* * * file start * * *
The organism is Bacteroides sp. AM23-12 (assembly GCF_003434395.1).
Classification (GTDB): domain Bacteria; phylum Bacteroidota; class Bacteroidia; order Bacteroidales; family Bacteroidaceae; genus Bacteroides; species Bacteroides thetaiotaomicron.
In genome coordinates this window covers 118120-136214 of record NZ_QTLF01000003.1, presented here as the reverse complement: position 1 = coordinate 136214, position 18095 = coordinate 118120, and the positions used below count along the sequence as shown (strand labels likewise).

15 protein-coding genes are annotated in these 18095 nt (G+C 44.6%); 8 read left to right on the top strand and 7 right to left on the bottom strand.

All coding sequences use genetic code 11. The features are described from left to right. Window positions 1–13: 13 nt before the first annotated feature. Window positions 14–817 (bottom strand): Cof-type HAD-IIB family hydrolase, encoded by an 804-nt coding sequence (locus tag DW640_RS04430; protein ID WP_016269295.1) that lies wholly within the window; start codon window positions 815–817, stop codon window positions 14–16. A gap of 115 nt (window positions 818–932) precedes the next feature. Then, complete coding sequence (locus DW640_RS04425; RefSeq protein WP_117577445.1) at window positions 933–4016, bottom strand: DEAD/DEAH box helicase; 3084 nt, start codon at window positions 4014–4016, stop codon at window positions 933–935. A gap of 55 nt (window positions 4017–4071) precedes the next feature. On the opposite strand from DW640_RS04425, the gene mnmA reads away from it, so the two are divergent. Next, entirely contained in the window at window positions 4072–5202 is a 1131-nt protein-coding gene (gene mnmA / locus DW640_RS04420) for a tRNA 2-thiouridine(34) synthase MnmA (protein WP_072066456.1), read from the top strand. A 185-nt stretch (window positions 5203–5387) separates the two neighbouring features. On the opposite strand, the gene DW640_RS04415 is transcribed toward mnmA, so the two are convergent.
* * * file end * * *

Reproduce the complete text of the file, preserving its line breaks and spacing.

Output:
The organism is Bacteroides sp. AM23-12 (assembly GCF_003434395.1).
Classification (GTDB): domain Bacteria; phylum Bacteroidota; class Bacteroidia; order Bacteroidales; family Bacteroidaceae; genus Bacteroides; species Bacteroides thetaiotaomicron.
In genome coordinates this window covers 118120-136214 of record NZ_QTLF01000003.1, presented here as the reverse complement: position 1 = coordinate 136214, position 18095 = coordinate 118120, and the positions used below count along the sequence as shown (strand labels likewise).

15 protein-coding genes are annotated in these 18095 nt (G+C 44.6%); 8 read left to right on the top strand and 7 right to left on the bottom strand.

All coding sequences use genetic code 11. The features are described from left to right. Window positions 1–13: 13 nt before the first annotated feature. Window positions 14–817 (bottom strand): Cof-type HAD-IIB family hydrolase, encoded by an 804-nt coding sequence (locus tag DW640_RS04430; protein ID WP_016269295.1) that lies wholly within the window; start codon window positions 815–817, stop codon window positions 14–16. A gap of 115 nt (window positions 818–932) precedes the next feature. Then, complete coding sequence (locus DW640_RS04425; RefSeq protein WP_117577445.1) at window positions 933–4016, bottom strand: DEAD/DEAH box helicase; 3084 nt, start codon at window positions 4014–4016, stop codon at window positions 933–935. A gap of 55 nt (window positions 4017–4071) precedes the next feature. On the opposite strand from DW640_RS04425, the gene mnmA reads away from it, so the two are divergent. Next, entirely contained in the window at window positions 4072–5202 is a 1131-nt protein-coding gene (gene mnmA / locus DW640_RS04420) for a tRNA 2-thiouridine(34) synthase MnmA (protein WP_072066456.1), read from the top strand. A 185-nt stretch (window positions 5203–5387) separates the two neighbouring features. On the opposite strand, the gene DW640_RS04415 is transcribed toward mnmA, so the two are convergent.